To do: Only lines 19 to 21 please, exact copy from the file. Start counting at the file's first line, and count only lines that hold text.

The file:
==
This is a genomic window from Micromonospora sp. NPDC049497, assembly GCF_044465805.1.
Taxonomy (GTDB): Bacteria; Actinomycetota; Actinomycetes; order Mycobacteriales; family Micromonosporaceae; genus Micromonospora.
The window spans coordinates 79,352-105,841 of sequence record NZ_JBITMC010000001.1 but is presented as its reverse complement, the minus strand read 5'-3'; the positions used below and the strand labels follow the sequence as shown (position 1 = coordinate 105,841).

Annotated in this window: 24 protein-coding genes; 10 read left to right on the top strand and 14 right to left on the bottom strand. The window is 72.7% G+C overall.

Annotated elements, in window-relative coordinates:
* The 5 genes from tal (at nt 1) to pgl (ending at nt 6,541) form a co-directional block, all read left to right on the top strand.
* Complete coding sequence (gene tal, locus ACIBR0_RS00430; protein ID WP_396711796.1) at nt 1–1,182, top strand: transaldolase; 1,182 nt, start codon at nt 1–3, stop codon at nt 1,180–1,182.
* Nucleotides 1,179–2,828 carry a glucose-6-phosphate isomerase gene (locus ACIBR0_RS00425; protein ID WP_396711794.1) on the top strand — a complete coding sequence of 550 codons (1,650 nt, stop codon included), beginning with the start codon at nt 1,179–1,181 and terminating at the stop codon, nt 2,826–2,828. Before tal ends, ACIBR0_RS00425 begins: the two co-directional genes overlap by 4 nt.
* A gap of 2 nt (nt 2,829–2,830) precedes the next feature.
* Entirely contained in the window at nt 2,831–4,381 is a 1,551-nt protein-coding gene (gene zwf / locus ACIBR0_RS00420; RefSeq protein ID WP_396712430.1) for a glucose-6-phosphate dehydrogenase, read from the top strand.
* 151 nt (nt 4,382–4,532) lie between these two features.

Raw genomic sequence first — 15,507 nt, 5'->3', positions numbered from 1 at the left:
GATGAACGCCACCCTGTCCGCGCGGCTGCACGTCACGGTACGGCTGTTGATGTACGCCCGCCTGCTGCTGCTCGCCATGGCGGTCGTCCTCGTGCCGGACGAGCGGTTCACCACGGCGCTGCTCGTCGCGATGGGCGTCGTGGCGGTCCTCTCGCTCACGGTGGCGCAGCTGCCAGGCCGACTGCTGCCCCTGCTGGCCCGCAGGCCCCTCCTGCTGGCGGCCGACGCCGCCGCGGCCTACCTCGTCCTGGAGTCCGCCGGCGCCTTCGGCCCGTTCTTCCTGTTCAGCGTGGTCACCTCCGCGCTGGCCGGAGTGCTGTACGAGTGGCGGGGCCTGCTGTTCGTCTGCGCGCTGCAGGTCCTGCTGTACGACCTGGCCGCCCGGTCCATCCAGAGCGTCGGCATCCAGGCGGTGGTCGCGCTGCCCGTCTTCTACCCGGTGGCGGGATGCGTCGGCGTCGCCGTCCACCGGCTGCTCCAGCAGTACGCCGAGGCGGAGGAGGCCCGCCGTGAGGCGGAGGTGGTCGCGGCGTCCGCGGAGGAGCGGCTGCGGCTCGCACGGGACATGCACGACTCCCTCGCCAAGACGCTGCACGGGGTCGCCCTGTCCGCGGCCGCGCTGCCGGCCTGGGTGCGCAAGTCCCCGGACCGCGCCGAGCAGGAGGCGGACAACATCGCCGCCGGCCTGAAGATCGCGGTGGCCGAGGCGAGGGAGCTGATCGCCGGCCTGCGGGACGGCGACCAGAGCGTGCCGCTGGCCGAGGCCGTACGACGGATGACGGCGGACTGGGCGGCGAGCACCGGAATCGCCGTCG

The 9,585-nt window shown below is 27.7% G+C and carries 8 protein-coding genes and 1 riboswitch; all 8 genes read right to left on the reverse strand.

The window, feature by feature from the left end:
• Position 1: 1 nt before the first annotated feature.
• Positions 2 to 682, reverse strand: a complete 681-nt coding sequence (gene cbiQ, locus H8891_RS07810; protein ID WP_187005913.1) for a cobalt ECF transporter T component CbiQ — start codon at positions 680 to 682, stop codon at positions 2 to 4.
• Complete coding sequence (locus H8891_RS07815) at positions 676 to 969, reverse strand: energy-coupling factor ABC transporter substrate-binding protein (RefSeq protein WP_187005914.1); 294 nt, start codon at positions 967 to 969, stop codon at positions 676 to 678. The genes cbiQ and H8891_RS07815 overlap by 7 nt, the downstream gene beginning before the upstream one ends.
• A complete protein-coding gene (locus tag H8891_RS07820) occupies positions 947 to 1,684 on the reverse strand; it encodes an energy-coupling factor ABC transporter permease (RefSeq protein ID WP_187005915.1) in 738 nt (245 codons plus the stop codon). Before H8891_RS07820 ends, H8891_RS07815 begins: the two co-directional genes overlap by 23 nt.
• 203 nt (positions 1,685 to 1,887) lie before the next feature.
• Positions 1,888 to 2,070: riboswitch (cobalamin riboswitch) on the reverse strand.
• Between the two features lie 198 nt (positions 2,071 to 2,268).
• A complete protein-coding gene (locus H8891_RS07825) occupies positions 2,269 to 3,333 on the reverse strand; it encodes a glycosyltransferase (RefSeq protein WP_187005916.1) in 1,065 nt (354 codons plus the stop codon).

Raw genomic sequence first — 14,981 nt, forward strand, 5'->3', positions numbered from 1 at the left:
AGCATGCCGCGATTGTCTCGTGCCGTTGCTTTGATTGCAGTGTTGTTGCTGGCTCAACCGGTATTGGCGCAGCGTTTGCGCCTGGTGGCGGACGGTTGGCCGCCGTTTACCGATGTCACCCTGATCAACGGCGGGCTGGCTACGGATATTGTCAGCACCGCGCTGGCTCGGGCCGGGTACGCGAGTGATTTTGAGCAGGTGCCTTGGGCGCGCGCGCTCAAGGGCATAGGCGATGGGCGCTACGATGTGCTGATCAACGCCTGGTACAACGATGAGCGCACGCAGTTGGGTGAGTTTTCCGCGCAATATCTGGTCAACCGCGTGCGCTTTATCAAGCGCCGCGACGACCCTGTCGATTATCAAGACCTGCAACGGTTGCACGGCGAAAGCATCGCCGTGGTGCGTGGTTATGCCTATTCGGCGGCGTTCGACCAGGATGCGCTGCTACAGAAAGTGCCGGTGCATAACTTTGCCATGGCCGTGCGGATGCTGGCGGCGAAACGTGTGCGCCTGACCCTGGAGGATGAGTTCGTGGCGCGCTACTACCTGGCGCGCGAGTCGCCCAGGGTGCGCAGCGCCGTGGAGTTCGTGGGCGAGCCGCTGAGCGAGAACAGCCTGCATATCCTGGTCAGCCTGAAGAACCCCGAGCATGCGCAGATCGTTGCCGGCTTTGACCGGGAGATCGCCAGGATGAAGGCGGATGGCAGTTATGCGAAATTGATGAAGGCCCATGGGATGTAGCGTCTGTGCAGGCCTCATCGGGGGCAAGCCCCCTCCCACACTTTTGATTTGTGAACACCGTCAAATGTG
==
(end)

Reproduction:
• A complete protein-coding gene (locus tag H8891_RS07820) occupies positions 947 to 1,684 on the reverse strand; it encodes an energy-coupling factor ABC transporter permease (RefSeq protein ID WP_187005915.1) in 738 nt (245 codons plus the stop codon). Before H8891_RS07820 ends, H8891_RS07815 begins: the two co-directional genes overlap by 23 nt.
• 203 nt (positions 1,685 to 1,887) lie before the next feature.
• Positions 1,888 to 2,070: riboswitch (cobalamin riboswitch) on the reverse strand.